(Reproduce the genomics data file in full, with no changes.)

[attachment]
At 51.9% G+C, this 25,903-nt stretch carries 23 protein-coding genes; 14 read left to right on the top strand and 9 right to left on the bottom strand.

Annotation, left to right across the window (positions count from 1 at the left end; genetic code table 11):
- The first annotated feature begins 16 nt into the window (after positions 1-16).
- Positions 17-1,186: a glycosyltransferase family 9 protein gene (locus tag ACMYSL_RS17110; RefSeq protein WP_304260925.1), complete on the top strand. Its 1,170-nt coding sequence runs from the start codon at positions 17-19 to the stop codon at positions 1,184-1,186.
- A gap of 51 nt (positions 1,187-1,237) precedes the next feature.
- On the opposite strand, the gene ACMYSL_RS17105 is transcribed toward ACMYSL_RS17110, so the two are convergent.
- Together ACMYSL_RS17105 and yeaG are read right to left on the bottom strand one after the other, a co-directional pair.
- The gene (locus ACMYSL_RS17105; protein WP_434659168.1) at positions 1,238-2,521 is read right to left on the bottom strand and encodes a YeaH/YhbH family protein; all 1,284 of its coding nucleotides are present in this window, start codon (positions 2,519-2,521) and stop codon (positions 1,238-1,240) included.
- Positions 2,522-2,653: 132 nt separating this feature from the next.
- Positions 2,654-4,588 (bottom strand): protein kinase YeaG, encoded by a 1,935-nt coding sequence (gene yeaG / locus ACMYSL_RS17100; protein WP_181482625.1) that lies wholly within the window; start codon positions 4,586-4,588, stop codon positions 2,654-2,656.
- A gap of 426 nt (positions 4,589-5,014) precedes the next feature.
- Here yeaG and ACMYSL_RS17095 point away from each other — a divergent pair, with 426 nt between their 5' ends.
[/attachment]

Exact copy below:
At 51.9% G+C, this 25,903-nt stretch carries 23 protein-coding genes; 14 read left to right on the top strand and 9 right to left on the bottom strand.

Annotation, left to right across the window (positions count from 1 at the left end; genetic code table 11):
- The first annotated feature begins 16 nt into the window (after positions 1-16).
- Positions 17-1,186: a glycosyltransferase family 9 protein gene (locus tag ACMYSL_RS17110; RefSeq protein WP_304260925.1), complete on the top strand. Its 1,170-nt coding sequence runs from the start codon at positions 17-19 to the stop codon at positions 1,184-1,186.
- A gap of 51 nt (positions 1,187-1,237) precedes the next feature.
- On the opposite strand, the gene ACMYSL_RS17105 is transcribed toward ACMYSL_RS17110, so the two are convergent.
- Together ACMYSL_RS17105 and yeaG are read right to left on the bottom strand one after the other, a co-directional pair.
- The gene (locus ACMYSL_RS17105; protein WP_434659168.1) at positions 1,238-2,521 is read right to left on the bottom strand and encodes a YeaH/YhbH family protein; all 1,284 of its coding nucleotides are present in this window, start codon (positions 2,519-2,521) and stop codon (positions 1,238-1,240) included.
- Positions 2,522-2,653: 132 nt separating this feature from the next.
- Positions 2,654-4,588 (bottom strand): protein kinase YeaG, encoded by a 1,935-nt coding sequence (gene yeaG / locus ACMYSL_RS17100; protein WP_181482625.1) that lies wholly within the window; start codon positions 4,586-4,588, stop codon positions 2,654-2,656.
- A gap of 426 nt (positions 4,589-5,014) precedes the next feature.
- Here yeaG and ACMYSL_RS17095 point away from each other — a divergent pair, with 426 nt between their 5' ends.